Last month, the V&A opened its new exhibition, Undressed: A Brief History of Underwear, and Lingerie Insight’s Sarah Clarke was one of the lucky few to get a sneak preview before the launch. She takes a look inside.

A new exhibition in London explores the history of underwear, from home-made ‘stays’ worn by a working woman in England in the 18th century to contemporary pieces by Stella McCartney, La Perla and Paul Smith.

With 200 items on display, Undressed: A Brief History of Underwear, which opened at the Victoria and Albert Museum on April 16, considers the varied perceptions of how both men’s and women’s underwear should be designed to protect and enhance the body.

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The show demonstrates that when it comes to the roles of underwear, little has changed. Like us, our ancestors wore underwear for hygiene, protection and modesty, and they wore structural garments, designed to shape and support the fashions of the day.

Where today’s underwear differs is the way in which it is designed to fulfil these roles.

The exhibition is spread over two floors, with the downstairs section separated into sections including Fashion, Health and Hygiene; Volume; Performance Underwear and Support: Bras and Girdles.

It opens with a selection of women’s lingerie and hosiery from the 1700s.

“Many will be surprised to know that women of all backgrounds wore stays during the 18th century, and one of the highlights of the opening section is a very rare pair of silk stays from the 1760s, worn by a young woman who lived in Whitby on the east coast of Yorkshire,” says exhibition curator Edwina Ehrman.

Moving on, the show looks at the fabric of underwear and how innovation from dyeing to laundry technology and the development of man-made fibres has transformed the range of underwear available.

In this section, the V&A has included a chic French 1950s bra and suspender belt made of Lycra, which was regarded at the time as a miracle fibre. A colourful set of days-of-the-week knickers by Cheek Frills bring this particular story up to date.

The downstairs section of the exhibition also explores how we have used underwear to shape and shift the body, to create curves and hide lumps and bumps.

There are 26 corsets in the exhibition, ranging in date from the 18th century to the present day, but at times it’s difficult to tell which era a corset originates from.

During the 1890s it was fashionable to have a small waist and a full bosom and hips. Today, we have come full circle with a corsetry renaissance driven by reality star Kim Kardashian wearing a corset on Instragram last year.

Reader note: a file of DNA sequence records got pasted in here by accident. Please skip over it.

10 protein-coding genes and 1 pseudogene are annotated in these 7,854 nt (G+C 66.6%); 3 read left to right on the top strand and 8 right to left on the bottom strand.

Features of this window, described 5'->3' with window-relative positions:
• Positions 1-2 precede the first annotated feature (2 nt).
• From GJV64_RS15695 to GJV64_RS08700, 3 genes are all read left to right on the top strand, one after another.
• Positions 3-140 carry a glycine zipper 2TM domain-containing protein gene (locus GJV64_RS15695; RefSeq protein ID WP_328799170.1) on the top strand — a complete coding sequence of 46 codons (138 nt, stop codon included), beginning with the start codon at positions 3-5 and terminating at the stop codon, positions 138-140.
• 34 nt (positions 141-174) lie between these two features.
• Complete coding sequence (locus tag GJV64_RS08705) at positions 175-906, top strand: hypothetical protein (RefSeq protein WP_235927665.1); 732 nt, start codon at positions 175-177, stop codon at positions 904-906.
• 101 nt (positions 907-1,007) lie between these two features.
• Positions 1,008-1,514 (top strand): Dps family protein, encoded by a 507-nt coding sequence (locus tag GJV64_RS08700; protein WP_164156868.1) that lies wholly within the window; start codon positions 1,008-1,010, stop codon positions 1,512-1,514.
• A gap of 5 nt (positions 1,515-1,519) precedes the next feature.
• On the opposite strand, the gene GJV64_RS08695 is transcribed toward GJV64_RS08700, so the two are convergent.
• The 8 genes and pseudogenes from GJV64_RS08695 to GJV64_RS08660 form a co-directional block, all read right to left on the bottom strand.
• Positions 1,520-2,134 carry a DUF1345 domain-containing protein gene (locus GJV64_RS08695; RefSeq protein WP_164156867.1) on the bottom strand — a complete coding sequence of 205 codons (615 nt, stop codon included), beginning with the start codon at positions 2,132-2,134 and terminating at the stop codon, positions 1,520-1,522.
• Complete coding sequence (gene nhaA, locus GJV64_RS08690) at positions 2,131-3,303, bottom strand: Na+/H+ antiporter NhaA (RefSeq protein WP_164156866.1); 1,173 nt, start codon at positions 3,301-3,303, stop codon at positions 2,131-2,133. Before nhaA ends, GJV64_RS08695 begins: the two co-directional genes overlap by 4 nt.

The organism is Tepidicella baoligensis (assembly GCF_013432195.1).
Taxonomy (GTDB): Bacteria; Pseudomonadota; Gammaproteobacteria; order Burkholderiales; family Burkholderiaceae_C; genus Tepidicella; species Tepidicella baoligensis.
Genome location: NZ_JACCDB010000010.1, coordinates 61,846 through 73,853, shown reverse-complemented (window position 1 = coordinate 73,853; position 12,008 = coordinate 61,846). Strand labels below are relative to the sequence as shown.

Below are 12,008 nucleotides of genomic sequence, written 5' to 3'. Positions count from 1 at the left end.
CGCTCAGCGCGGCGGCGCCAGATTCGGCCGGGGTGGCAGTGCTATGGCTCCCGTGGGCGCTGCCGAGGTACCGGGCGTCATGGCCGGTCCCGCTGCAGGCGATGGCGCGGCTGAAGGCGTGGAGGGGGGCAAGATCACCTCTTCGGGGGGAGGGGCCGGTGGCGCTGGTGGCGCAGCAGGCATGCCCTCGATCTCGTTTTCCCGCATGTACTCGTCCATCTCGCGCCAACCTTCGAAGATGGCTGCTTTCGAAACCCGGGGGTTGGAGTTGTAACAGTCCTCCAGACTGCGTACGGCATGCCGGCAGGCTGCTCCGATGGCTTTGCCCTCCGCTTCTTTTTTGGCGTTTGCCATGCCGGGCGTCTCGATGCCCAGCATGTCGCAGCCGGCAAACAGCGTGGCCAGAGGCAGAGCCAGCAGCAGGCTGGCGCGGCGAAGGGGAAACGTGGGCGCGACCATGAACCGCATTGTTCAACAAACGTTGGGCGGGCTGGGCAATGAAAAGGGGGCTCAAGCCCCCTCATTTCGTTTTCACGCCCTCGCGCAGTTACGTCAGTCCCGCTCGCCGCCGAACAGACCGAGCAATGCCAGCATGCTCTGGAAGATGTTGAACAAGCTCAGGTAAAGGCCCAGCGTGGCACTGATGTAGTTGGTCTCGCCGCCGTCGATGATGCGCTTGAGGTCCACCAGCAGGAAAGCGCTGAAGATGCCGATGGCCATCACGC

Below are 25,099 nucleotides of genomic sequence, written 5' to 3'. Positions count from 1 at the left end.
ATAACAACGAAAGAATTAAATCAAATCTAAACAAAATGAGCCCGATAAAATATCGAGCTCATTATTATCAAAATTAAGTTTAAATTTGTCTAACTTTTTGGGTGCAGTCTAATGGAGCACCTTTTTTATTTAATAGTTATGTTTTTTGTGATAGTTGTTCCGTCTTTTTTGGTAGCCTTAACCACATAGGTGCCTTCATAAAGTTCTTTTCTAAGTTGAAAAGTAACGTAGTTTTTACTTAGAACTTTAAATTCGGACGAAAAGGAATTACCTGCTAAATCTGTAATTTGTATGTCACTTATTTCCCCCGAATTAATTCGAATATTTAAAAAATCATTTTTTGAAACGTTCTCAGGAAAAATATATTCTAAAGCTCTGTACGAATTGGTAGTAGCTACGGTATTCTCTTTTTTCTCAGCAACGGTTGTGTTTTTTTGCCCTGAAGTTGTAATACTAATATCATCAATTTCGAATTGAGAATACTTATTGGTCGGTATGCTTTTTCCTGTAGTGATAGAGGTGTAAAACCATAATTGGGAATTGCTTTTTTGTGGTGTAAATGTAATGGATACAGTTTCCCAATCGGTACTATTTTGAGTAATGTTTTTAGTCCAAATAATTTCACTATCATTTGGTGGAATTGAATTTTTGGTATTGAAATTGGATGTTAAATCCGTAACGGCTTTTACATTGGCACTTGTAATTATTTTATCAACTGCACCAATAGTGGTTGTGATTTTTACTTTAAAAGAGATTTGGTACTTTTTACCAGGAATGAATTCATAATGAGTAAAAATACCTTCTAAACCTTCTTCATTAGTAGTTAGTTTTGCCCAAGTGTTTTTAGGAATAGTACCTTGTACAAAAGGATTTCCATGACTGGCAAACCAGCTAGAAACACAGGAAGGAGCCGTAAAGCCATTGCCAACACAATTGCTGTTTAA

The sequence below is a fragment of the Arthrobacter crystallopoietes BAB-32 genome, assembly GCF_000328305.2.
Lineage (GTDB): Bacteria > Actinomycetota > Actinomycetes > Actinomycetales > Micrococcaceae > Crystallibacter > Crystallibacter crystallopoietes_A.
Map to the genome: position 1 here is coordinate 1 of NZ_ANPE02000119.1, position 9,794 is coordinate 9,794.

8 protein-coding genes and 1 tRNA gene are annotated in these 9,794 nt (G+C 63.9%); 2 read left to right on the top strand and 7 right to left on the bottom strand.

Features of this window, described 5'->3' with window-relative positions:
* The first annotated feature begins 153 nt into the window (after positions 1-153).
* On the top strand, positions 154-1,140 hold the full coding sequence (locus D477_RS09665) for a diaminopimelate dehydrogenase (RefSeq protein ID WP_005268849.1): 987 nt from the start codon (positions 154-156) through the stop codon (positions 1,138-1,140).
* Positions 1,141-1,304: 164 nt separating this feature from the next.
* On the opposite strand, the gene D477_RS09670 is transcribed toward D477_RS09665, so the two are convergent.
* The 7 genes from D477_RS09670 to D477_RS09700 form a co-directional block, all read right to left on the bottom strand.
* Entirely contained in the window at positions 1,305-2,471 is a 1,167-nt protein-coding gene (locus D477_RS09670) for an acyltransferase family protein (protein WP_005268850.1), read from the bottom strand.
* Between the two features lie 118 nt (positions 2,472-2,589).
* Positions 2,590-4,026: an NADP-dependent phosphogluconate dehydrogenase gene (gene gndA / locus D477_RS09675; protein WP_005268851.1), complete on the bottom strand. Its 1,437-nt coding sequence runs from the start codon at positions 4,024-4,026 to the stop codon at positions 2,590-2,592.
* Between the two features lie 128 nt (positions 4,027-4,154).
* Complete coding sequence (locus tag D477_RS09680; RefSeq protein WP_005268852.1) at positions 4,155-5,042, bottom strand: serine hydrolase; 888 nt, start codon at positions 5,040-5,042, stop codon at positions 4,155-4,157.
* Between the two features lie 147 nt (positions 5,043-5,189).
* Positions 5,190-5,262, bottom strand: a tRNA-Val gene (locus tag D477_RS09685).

The tiniest corset at the exhibition – with a waist size of 18 inches – is displayed upstairs. This is a corset made for Dita Von Teese in 2012 by corset maker Mr Pearl. It’s encrusted with Swarovski crystals and has never been exhibited before.

Moving on from corsetry, the exhibition explores the 20th century development of the bra, the girdle and today’s shapewear. Key pieces include a body designed in the mid 1960s by Mary Quant and the ‘Little X’ girdle designed by Anne-Marie Lobbenberg in 1958 for heritage brand Silhouette.

Bras, like corsets, have shaped women’s bodies according to fashion. In the 1920s, the breasts were suppressed. In other periods, bras have been design to lift, separate and augment the breasts.

With the advent of the bra, the corset’s role became to suppress the waist, smooth the belly and trim the hips. Its transformation into the fully elasticated girdle came with the introduction of Lastex in 1931.

Made with an extruded latex core wrapped in cotton, rayon or silk, the supremacy of Lastex was unchallenged until 1958 when DuPont patented Lycra.

Four cases, scooped under the theme of performance wear, present maternity wear, underclothes designed to keep the wearer warm or cool, underwear developed to support, and fitted menswear.

“All these displays include historical garments from our archives, with some loans from our regional museums. But they are all are brought up to date with contemporary pieces,” says Ehrman.

The V&A also explores how underwear has been used to add volume to the body, from the 1800s to the present day.

We may have moved on from 1840s’ caged crinolines and bustles made to support the back drapery of women’s dresses in 1869, but underwear designed to enhance our assets is just as important today.

The V&A demonstrates this with key pieces, including the Ultrabra plunge bra developed by Gossard in 1994; the Wonderjock made by AussieBum in 2006 to enhance and define the genitals; and a butt-lifter developed by Ann Chery in 2015.

Unlike the 19th century bustle, which also created volume in this area, butt-lifters separate and define the buttocks.

Moving upstairs, the V&A looks at how underwear has been transformed into outerwear. But there’s nothing new about underwear as outerwear of course.

In the past, the shapes, fabrics and techniques used to make underwear were reflected in outerwear for decorative or functional reasons. More recently, underwear has been recast in more provocative ways.

In the 1980s, the radical, transgressive clothes worn by punks and in London’s clubs were a key influence on avant garde fashion designers. Many used underwear to excite controversy and challenge conventional attitudes to nudity, sexuality and gender. Corsetry, meanwhile, with its gathered associations with fetish and pornography in the 20th century, remains a powerful inspiration for both men’s and women’s wear.

Hero pieces on display include a sheer slip dress worn by Kate Moss for the Elite Models party in 1993; a trompe l’oeil corset dress, designed by Antonio Berardi in 2009, and worn by Gwyneth Paltrow; and a lingerie dress worn by Mila Kunis at the Oscars in 2011.

The Undressed exhibition closes in February 2017.